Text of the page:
Sophos acquires network access control

Sophos has bought Endforce, a US developer of enterprise network access control (NAC) software, for an undisclosed sum.


Sophos has bought Endforce, a US developer of enterprise network access control (NAC) software, for an undisclosed sum.

Corporations use tools such as those developed by Endforce to limit what kinds of device can connect to their network. Typical applications include preventing connection of unauthorised wi-fi base stations to a corporate LAN or ensuring that only laptops with fully patched operating systems can access network resources.

About 50 per cent of large organisations had already deployed NAC by late last year, according to US market analyst Infonetics Research. That proportion will grow to nearly 60 per cent by next year, with half of small and medium-sized organisations expected to follow suit by 2008, Infonetics said in a report published in November.

Although Sophos started life as an antivirus software developer, it has expanded its security offering for corporate customers through a string of recent acquisitions. Its range now includes application control and host intrusion protection.

Sophos plans to retain Endforce’s 60 employees, and will continue to develop and sell the Endforce product range under the Sophos brand, the vendor said.

The deal is a sign that NAC is coming of age and will add to the credibility of Sophos as a security vendor, according to Ovum analyst Graham Titterington.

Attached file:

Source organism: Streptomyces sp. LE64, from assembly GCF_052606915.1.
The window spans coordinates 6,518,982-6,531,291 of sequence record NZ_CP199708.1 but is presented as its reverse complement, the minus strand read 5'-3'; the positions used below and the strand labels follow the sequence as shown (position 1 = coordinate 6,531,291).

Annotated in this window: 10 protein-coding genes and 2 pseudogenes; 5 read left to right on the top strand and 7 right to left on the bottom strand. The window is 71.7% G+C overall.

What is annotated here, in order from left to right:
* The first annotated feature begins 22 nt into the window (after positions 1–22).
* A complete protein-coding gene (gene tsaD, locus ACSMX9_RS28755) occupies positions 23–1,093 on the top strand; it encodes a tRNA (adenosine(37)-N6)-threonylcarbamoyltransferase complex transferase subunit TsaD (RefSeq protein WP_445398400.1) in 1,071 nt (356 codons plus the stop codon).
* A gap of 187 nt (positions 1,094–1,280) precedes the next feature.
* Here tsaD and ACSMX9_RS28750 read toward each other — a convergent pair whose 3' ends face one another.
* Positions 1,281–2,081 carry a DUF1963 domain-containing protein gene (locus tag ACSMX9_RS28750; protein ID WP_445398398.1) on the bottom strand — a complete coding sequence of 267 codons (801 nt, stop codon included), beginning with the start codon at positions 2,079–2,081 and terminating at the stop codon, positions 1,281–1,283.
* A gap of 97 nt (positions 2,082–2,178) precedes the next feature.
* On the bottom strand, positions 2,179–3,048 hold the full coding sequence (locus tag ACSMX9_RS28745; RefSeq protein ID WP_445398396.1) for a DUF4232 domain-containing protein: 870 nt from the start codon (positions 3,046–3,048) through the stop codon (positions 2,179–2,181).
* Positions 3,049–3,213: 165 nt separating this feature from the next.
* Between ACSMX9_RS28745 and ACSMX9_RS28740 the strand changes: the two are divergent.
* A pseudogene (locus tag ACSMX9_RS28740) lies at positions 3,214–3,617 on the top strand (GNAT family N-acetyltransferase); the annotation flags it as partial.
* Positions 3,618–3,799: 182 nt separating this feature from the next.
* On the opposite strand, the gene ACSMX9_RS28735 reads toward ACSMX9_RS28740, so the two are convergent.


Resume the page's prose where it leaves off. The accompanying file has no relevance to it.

He also speculated that Sophos might take advantage of Endforce’s strong position with larger customers.

“We believe that Sophos intends to maintain open interfaces to rival vendors’ products, it will clearly open up some attractive cross-selling opportunities for Sophos’ existing product range and raise Sophos’ market profile,” he wrote in an email comment.

Openness is a key issue in the network access control market. Two of the largest NAC vendors, Cisco Systems and Microsoft announced plans in September 2006 to make their competing systems interoperable, while the Trusted Computing Group, an association of 140 vendors, continues to gather support for its non-proprietary Trusted Network Connect (TNC) architecture for endpoint integrity and trusted network access control.

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